Raja too had a dream that the son must be sacrificed. The rani insisted that she should be
substituted for the son. Her wish prevailed and she was buried alive near the village of
Balota where the water channel leaves the main stream. As soon as the rani was buried, it
is said, water started flowing.The other legend is that the name Champa was given because
of Sahila-Varman's daughter Champavati. Champavati was very religious and used to go to
the temple and spend hours there.
This aroused the
suspicion of the king that she had some liaison with the Sadhu who lived in the temple.
Out of this suspicion the ruler followed the daughter one-day with a sword. He found the
daughter missing. There was a Daiva Vani (divine voice) that since his suspicion was so
outrageous that God had taken away the daughter and the ruler was commanded to erect a
temple on the spot for thedaughter.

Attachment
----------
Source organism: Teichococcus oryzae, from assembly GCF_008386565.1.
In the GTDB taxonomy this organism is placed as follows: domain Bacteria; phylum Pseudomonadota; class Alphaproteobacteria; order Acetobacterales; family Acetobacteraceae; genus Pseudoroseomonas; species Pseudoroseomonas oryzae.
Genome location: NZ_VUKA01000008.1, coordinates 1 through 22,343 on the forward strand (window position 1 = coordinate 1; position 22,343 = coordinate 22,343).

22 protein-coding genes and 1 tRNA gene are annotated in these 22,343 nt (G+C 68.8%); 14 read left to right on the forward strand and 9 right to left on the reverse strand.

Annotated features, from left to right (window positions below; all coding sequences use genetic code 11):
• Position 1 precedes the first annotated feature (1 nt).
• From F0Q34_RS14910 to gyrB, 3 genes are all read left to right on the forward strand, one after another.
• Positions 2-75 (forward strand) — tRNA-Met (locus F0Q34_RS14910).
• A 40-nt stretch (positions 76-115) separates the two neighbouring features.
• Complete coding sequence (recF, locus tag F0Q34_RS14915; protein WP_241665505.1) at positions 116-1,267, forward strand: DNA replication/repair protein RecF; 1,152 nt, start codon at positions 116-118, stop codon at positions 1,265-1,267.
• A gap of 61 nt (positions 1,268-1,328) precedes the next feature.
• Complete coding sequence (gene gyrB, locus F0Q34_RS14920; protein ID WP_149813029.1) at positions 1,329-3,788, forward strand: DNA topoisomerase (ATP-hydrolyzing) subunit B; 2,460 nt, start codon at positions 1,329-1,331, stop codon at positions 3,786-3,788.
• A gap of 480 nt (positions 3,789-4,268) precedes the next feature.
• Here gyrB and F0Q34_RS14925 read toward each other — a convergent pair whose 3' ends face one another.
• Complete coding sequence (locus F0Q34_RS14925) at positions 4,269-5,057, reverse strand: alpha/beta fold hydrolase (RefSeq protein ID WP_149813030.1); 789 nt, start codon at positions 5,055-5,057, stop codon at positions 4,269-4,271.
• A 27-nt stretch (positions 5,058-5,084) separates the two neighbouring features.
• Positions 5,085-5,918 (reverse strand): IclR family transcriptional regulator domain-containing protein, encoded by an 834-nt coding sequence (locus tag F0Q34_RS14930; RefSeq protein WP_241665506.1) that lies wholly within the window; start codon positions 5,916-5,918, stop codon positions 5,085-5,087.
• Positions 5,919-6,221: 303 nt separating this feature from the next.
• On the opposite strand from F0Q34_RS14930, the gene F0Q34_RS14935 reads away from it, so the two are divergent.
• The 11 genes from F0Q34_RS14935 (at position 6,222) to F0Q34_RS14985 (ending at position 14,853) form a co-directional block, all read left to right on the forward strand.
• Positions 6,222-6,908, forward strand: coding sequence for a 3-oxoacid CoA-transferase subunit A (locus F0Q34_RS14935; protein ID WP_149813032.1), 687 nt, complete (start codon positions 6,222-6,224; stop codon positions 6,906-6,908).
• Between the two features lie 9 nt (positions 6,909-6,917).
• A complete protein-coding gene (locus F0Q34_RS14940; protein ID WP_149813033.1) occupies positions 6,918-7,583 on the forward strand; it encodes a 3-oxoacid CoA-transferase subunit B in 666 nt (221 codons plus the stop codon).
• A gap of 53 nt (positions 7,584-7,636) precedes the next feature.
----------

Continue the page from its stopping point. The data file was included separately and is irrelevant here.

The temple was built and the daughter is now worshipped as
a Goddess.To the people of the area this temple is very sacred.A mela is held in the ma
surrounding the temple from the Ist to the 21st Baisakh every year.
Sahila-Varman also built the temples of Chandragupta and
Kameshwara for two idols of Siva, which the Raja took out of the stream near its
junction with the Ravi River. Sahila- Varman was of a veryreligious disposition and his
Guru Charpatnath was highly revered by him and consulted at every step.There is also a
legend about the temple of Lakshmi - Narayana, or Vishnu. It is said that the Raja sent
nine of his sons to the marble quarries in the Vindhya Mountains to bring a block of
marble for making the image of Siva. The marble was brought but when cut it was found to
contain a frog.